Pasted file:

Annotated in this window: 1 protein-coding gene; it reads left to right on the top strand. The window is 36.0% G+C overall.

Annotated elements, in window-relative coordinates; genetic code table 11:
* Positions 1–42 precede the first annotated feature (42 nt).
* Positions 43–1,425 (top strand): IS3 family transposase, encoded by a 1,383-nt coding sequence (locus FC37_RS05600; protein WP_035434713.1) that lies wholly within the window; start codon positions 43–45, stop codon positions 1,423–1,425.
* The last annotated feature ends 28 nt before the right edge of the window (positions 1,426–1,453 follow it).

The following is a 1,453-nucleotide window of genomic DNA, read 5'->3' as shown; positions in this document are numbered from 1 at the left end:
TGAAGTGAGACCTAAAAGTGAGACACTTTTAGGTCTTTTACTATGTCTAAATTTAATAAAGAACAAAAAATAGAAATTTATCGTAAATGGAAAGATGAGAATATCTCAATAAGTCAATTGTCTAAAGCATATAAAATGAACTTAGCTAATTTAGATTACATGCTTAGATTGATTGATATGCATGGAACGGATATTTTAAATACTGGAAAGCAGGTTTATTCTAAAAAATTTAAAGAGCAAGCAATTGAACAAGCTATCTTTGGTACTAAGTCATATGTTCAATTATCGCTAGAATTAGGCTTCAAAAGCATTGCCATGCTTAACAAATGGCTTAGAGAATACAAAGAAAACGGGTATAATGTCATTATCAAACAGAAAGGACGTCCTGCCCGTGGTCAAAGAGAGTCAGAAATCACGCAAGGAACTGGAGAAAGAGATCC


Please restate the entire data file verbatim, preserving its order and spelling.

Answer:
Annotated in this window: 1 protein-coding gene; it reads left to right on the top strand. The window is 36.0% G+C overall.

Annotated elements, in window-relative coordinates; genetic code table 11:
* Positions 1–42 precede the first annotated feature (42 nt).
* Positions 43–1,425 (top strand): IS3 family transposase, encoded by a 1,383-nt coding sequence (locus FC37_RS05600; protein WP_035434713.1) that lies wholly within the window; start codon positions 43–45, stop codon positions 1,423–1,425.
* The last annotated feature ends 28 nt before the right edge of the window (positions 1,426–1,453 follow it).

The following is a 1,453-nucleotide window of genomic DNA, read 5'->3' as shown; positions in this document are numbered from 1 at the left end:
TGAAGTGAGACCTAAAAGTGAGACACTTTTAGGTCTTTTACTATGTCTAAATTTAATAAAGAACAAAAAATAGAAATTTATCGTAAATGGAAAGATGAGAATATCTCAATAAGTCAATTGTCTAAAGCATATAAAATGAACTTAGCTAATTTAGATTACATGCTTAGATTGATTGATATGCATGGAACGGATATTTTAAATACTGGAAAGCAGGTTTATTCTAAAAAATTTAAAGAGCAAGCAATTGAACAAGCTATCTTTGGTACTAAGTCATATGTTCAATTATCGCTAGAATTAGGCTTCAAAAGCATTGCCATGCTTAACAAATGGCTTAGAGAATACAAAGAAAACGGGTATAATGTCATTATCAAACAGAAAGGACGTCCTGCCCGTGGTCAAAGAGAGTCAGAAATCACGCAAGGAACTGGAGAAAGAGATCC